LDO basics: noise – part 2


In my last blog, LDO basics: noise – part 1, I discussed how to lower output noise and control the slew rate by using a capacitor in parallel with the reference voltage (CNR/SS). In this post, I’d like to discuss another method to lower output noise: using a feed-forward capacitor (CFF).

What is a feed-forward capacitor?

A feed-forward capacitor is an optional capacitor placed in parallel with the top resistor of the resistor divider, as shown in Figure 1.

Figure 1: An NMOS low-dropout regulator (LDO) using a feed-forward capacitor

Much like the noise-reduction capacitor (CNR/SS), adding a feed-forward capacitor has multiple effects. Chief among these are improved noise, stability, load response and power-supply rejection ratio (PSRR). (The application report, “Pros and Cons of Using a Feedforward Capacitor with a Low-Dropout Regulator,” covers these benefits extensively.) It’s also worth noting that a feed-forward capacitor is only viable when using an adjustable LDO because the resistor network is external.

Improved noise

As part of regulation, the error amplifier of the LDO uses the resistor network (R1 and R2) to increase the gain of the reference voltage, much like a noninverting amplifier, to drive the gate of the FET accordingly. The DC voltage of the reference will be gained up by a factor of . However, given the bandwidth of the error amplifier, you can also expect amplification in some portion of the AC elements of the reference voltage as well.

By adding a capacitor across the top resistor, you are introducing a shunt for a particular range of frequencies. In other words, you are keeping the AC elements in that frequency range within unity gain, where R1 simulates a short. (Keep in mind that the impedance properties of the capacitor you’re using determine this frequency range.)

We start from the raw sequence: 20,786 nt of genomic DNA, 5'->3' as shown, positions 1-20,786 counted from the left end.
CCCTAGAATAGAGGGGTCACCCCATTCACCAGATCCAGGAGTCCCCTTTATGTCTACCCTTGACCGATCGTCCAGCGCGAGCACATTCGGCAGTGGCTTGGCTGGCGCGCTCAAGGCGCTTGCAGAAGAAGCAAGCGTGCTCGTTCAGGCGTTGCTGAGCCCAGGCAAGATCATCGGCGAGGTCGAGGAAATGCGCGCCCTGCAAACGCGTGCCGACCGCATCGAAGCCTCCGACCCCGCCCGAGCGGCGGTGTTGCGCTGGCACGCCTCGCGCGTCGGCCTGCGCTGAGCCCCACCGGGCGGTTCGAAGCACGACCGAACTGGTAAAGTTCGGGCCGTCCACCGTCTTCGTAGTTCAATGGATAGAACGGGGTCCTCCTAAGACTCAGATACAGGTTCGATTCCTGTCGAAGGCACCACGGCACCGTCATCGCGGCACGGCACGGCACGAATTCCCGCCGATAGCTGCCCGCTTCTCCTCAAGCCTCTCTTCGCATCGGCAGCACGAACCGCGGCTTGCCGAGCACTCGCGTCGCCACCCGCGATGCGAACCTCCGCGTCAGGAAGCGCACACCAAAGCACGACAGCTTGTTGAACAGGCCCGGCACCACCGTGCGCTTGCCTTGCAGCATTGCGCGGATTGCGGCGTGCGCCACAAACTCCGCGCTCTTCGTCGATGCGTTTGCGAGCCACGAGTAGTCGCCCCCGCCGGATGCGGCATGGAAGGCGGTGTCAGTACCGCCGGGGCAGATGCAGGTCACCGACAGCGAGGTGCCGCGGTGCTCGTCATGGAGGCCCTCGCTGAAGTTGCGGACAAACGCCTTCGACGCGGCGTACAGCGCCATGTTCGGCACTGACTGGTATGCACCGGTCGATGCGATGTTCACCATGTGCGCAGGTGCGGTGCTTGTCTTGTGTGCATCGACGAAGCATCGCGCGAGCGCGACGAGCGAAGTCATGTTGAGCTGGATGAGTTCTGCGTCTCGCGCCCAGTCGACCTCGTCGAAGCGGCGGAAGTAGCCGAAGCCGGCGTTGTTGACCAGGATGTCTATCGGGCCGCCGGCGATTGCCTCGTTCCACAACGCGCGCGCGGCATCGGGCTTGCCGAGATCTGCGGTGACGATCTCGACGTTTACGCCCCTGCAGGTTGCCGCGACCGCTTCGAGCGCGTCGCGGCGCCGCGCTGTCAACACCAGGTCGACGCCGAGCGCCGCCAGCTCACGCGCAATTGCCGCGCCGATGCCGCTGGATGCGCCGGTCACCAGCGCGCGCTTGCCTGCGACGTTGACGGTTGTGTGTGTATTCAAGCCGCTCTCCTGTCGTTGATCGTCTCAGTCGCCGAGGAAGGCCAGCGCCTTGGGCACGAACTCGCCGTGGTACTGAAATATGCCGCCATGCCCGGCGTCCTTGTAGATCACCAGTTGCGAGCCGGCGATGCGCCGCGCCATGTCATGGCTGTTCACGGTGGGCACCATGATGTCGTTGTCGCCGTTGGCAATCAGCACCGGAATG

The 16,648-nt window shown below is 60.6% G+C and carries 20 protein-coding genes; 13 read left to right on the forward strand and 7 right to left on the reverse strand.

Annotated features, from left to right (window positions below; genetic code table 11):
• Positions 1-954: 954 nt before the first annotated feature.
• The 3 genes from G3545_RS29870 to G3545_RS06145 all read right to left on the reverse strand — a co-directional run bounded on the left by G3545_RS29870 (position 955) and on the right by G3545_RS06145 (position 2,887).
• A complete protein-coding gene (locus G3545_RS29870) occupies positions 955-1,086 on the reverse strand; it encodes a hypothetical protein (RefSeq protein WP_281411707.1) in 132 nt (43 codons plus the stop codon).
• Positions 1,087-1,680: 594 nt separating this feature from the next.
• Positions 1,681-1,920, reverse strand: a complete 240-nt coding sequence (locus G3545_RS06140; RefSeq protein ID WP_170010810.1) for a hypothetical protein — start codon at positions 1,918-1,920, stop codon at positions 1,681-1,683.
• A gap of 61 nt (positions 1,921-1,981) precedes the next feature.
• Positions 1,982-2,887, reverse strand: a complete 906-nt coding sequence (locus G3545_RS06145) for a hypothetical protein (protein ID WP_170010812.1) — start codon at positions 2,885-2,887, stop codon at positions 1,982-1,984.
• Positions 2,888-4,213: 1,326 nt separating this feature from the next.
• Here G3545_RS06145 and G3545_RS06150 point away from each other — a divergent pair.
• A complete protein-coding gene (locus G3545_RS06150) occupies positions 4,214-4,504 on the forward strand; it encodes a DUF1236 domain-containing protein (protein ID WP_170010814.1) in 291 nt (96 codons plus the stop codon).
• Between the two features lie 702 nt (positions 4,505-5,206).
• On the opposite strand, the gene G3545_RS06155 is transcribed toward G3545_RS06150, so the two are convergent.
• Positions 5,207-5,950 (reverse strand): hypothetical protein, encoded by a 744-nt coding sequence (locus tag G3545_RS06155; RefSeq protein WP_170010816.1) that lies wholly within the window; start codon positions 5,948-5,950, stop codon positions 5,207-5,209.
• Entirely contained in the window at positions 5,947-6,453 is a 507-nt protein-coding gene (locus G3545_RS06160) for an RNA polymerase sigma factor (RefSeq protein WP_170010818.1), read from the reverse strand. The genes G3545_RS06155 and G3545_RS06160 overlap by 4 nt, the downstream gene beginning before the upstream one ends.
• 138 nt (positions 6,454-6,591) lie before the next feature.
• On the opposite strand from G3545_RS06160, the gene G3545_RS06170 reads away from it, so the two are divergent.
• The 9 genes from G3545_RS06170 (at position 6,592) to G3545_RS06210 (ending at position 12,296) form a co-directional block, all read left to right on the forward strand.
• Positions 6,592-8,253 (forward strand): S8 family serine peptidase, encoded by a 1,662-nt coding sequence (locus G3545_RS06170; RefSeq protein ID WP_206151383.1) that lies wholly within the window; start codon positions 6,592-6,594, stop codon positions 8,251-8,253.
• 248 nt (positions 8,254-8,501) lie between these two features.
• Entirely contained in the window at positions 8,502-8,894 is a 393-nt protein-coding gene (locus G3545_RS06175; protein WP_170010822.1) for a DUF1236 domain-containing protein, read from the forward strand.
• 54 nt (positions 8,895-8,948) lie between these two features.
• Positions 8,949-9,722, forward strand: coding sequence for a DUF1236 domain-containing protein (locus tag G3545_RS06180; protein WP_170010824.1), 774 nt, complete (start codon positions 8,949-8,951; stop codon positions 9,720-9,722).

You can see the reduction in noise of the TPS7A91 by using different CFF values in Figure 2.

Figure 2: TPS7A91 noise vs. frequency and CFF values

By adding a 100nF capacitor across the top resistor, you can reduce the noise from 9μVRMS to 4.9μVRMS.

Improved stability and transient response

Adding a CFF also introduces a zero (ZFF) and pole (PFF) into the LDO feedback loop, calculated with Equations 1 and 2:

ZFF = 1 / (2 x π x R1 x CFF)                               (1)

PFF = 1 / (2 x π x R1 // R2 x CFF)                    (2)

Placing the zero before the frequency where unity gain occurs improves the phase margin, as shown in Figure 3.

Figure 3: Gain/phase plot for a typical LDO using only feed-forward compensation

You can see that without ZFF, unity gain would occur earlier around 200kHz. By adding the zero, the unity-gain frequency pushes a little to the right (~300kHz) but the phase margin also improves. Since PFF is to the right of the unity-gain frequency, its effect on the phase margin will be minimal.

The added phase margin will be evident in the improved load transient response of the LDO. By adding phase margin, the LDO output will ring less and settle quicker.

Improved PSRR

Depending on the placement of the zero and pole, you can also strategically lessen the gain roll-off. Figure 3 shows the effect of the zero on gain roll-off starting at 100kHz. By increasing the gain in the frequency band, you will also improve the loop response for that band. This will lead to improvements in PSRR for that particular frequency range. See Figure 4.

Figure 4: TPS7A8300 PSRR vs. frequency and CFF values

As shown, increasing the CFF capacitance pushes the zero leftward. This will lead to better loop response and corresponding PSRR at a lower frequency range.

Of course, you must choose the value of CFF and the corresponding placement of ZFF and PFF so that you don’t introduce instability. You can prevent instability by following the CFF limits prescribed in the data sheet. A large CFF can also introduce other problems outlined in the aforementioned application report.

Table 1 lists some rules of thumb regarding how CNR and CFF affect noise.

Parameter

Noise

Low frequency

(<1kHz)

Mid frequency

(1kHz-100kHz)

High frequency

(>100kHz)

Noise-reduction capacitor (CNR)

+++

+

No effect

Feed-forward capacitor (CFF)

+

+++

+

Table 1: Benefits of CNR and CFF versus frequency

Conclusion

As shown, adding a feed-forward capacitor can lead to improvements in noise, stability, load response and PSRR. Of course, you must carefully select the capacitor to maintain stability. When coupled with a noise-reduction capacitor, ac performance can be greatly improved. These are a just few tools to keep in mind for optimizing your power supply.

 

Additional resources: